The story of Noah is a tale that shows up in many ancient forms. But the lessons we learn from the various deluge narratives are more applicable today than perhaps ever before.
As the story opens, we are told that Noah remains singularly righteous as the rest of humanity falters. How is this possible? Just a short while ago we were being given the Garden “to tend and guard.” We were just beginning to explore the ways that humanity could spread across the land with divine blessing. So what should be done when human corruption rears its destructive head again?
In this case, God provides clear instructions: Build an ark and take in the animals. This is similar to the instructions we are provided for Shmita: Prepare and gather extra produce ahead of time.
As the Earth is subject to the largest reset ever imagined, Noah, his family, and God’s creation will be protected with the promise of a new world; a more righteous humanity. And yet, once they finally step out of the ark and make their new life we are immediately presented with more human failure – the Tower of Babel, an attempt by humans to build a structure to match the might of God’s power and glory. But why? Less than one generation ago all creatures on Earth were destroyed, and here they are behaving as if nothing had happened.
Noah is a cautionary tale. The accumulation of power and the belief in the infallibility of humanity leads us to destruction and imbalance. Without preparation, humans fall into the cycle of power, corruption, and destruction repeatedly. But the story of Noah also offers us the first glimpse of balance between divinity and humanity. While the flood was a particularly excessive attempt to balance the scales, we are given a promise that God will never again bring this type of destruction – alternatives will be given. A new, sustainable model for human existence.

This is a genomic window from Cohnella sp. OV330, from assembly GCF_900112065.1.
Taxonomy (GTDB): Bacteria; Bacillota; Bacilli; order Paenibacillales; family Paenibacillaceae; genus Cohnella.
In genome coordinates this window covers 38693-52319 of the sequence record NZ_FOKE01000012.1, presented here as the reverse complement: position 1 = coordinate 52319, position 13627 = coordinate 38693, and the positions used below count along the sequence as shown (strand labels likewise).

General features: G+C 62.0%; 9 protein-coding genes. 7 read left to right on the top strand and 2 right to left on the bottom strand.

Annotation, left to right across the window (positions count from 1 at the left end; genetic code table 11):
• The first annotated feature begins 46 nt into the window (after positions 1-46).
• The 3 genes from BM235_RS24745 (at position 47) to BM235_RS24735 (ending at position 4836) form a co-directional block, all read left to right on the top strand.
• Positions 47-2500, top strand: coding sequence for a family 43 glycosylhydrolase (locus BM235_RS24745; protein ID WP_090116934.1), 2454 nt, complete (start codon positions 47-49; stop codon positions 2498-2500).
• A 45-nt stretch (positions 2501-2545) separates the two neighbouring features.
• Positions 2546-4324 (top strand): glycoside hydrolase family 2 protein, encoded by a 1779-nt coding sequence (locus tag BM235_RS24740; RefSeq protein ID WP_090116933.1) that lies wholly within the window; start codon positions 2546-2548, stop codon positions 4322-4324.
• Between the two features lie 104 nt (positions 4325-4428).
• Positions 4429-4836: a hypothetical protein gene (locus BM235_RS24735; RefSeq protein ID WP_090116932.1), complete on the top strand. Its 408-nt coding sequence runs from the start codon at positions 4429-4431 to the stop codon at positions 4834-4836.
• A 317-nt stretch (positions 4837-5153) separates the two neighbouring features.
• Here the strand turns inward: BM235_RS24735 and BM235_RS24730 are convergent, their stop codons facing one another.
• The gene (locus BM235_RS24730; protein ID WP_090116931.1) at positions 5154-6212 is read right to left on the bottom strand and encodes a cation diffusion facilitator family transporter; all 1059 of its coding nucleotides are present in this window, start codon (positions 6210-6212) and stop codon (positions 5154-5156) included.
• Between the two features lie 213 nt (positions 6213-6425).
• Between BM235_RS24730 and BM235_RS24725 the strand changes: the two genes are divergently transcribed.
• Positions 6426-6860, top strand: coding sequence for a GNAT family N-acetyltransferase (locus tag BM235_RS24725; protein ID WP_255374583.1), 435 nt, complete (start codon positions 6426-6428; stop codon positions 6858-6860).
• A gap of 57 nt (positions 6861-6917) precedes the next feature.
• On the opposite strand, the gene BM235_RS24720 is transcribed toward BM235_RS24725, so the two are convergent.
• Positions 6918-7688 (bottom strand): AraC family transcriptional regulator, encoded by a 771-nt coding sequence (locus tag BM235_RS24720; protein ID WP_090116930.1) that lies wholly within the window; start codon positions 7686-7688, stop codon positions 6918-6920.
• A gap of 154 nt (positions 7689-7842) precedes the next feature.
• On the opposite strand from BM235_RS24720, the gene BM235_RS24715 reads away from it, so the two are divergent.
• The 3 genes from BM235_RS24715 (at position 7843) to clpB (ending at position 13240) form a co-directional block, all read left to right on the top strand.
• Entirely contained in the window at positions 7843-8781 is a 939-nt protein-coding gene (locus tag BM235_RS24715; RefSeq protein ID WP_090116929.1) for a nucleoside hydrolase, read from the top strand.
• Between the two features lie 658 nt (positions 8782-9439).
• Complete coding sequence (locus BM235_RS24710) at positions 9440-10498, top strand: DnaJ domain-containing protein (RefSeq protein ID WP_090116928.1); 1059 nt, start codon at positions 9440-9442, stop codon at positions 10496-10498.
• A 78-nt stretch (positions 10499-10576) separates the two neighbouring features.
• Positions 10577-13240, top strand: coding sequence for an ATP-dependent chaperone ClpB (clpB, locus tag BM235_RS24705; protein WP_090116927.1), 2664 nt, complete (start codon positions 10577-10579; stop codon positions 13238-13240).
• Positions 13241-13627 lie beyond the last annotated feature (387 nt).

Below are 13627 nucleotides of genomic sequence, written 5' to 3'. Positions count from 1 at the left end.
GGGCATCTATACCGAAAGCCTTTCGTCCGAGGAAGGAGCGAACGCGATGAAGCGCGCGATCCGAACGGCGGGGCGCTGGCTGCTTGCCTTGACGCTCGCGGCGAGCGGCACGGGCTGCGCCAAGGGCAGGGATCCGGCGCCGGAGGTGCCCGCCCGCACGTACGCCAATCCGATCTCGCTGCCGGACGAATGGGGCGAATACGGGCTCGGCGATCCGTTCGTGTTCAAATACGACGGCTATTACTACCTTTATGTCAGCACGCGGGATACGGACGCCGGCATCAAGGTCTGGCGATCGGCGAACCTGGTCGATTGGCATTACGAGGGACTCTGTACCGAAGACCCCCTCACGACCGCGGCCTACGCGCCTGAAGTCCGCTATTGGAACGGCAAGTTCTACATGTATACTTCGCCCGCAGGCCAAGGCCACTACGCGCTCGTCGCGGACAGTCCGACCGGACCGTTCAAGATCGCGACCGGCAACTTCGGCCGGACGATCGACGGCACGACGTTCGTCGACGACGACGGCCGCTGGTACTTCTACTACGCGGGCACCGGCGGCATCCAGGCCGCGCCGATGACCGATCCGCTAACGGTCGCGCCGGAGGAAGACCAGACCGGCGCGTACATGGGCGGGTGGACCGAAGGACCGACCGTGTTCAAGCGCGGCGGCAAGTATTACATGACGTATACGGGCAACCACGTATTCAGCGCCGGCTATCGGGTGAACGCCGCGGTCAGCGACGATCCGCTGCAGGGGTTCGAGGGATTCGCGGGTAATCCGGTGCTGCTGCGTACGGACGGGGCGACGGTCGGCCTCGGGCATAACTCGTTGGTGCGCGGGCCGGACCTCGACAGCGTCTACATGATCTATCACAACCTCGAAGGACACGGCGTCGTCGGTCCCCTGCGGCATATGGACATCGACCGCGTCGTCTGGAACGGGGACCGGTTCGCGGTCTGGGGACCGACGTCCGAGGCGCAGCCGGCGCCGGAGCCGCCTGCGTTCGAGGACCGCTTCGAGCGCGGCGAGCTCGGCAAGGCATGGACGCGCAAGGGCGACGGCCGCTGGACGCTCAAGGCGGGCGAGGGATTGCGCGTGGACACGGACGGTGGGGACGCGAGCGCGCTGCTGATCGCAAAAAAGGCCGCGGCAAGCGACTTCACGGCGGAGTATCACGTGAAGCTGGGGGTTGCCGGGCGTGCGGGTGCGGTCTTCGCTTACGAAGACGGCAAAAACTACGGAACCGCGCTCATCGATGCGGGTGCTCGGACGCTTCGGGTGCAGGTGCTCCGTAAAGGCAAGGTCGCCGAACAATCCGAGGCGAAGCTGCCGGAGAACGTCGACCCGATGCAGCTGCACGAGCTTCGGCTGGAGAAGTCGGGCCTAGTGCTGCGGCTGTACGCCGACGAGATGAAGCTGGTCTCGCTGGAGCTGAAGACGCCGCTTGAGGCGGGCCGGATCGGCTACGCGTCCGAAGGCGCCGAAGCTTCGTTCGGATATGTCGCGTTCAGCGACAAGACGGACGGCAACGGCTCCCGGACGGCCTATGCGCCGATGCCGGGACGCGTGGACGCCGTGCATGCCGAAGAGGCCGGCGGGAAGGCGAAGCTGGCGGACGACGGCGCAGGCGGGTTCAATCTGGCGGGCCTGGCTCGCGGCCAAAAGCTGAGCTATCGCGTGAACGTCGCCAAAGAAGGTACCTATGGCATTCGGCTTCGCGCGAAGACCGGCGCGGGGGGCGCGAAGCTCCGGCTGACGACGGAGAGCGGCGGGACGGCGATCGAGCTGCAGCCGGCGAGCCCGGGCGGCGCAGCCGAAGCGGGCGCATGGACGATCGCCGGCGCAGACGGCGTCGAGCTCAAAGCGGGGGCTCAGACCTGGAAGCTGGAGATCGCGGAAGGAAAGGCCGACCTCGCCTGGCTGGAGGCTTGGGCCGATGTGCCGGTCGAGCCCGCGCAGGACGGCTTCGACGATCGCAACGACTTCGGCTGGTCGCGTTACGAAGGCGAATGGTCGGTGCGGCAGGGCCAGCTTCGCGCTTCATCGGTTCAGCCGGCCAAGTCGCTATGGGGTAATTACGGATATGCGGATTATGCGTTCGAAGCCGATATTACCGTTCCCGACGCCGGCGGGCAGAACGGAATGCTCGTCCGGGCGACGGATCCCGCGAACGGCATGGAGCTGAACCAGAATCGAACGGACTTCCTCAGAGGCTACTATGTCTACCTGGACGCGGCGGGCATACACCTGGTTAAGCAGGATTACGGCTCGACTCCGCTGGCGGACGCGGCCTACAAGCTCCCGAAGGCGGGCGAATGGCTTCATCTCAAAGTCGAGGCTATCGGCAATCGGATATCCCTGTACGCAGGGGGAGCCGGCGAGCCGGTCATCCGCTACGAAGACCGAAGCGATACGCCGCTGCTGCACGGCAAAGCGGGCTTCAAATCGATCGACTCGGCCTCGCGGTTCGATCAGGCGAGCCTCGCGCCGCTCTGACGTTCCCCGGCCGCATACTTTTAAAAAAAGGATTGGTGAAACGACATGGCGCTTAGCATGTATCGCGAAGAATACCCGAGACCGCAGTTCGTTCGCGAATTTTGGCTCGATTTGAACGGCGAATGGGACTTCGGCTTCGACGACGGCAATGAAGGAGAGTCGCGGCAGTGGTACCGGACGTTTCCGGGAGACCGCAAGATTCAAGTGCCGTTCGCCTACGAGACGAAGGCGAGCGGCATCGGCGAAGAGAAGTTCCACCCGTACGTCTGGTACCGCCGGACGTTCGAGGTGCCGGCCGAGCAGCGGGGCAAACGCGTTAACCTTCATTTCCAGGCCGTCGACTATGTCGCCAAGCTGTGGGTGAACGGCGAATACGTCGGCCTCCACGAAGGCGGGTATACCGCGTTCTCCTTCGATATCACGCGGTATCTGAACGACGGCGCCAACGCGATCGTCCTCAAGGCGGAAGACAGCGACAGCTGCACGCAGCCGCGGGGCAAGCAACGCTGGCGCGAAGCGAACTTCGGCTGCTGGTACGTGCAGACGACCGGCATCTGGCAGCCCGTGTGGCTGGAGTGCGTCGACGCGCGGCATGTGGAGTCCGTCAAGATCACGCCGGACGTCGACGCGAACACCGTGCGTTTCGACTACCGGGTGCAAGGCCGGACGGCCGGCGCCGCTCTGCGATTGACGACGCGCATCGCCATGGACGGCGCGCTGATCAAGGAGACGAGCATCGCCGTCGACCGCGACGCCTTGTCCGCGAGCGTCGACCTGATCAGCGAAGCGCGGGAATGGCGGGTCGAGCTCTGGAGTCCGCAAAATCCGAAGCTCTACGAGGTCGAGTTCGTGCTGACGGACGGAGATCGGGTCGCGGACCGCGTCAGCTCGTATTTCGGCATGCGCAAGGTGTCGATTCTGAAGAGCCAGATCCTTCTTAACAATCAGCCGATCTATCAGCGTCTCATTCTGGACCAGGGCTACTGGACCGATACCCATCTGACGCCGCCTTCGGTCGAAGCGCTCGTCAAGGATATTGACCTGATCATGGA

One of the most powerful commandments is the year of complete rest, the Shmita. Every seventh year we are commanded to step back from human nature and reconnect to the divinity that surrounds us. This year offers an opportunity for loans to be forgiven, the land to lie fallow, for families and neighbors to reconcile their differences, and for those who suffer in poverty to eat as if they have nothing to fear (Deuteronomy 15:1-11; Leviticus 25:1-7). In effect, Shmita counters the forces that march us towards selfishness and imbalance.
We are not required to behave this way every year. There is recognition by God that we may not be capable of this behavior always and a compromise is given. A reminder that true balance is possible with a little preparation, determination, and awareness.
Hannah Henza is the Hazon’s Director of National Programs, managing programmatic content and outreach across the organization including a variety of field building and climate-related initiatives including JOFEE gatherings, the Hazon Seal of Sustainability, and ongoing efforts to catalyze our community-centered response to a global climate crisis. Hannah has more than 10 years of experience in the non-profit sector and has previously held positions in fundraising, event management, and community organizing. Additionally, Hannah has worked as an outdoor educator, wilderness guide, and experiential youth educator across the United States. She earned her Master’s in Nonprofit Management and Jewish Studies at Gratz College as a Legacy Heritage Fellow and holds a Bachelors’s degree in Cultural Anthropology and Religious Studies from North Carolina State University. Hannah is a certified yoga teacher, avid outdoors-woman and proudly shares her home – a self-built tiny house on wheels – with her husband, dog, and cat.
Shmita Friday is just one piece of a large conversation that has been ongoing for a long time! We’d love to hear what you think – post a comment below, join our facebook group, and start talking about shmita with your friends and family.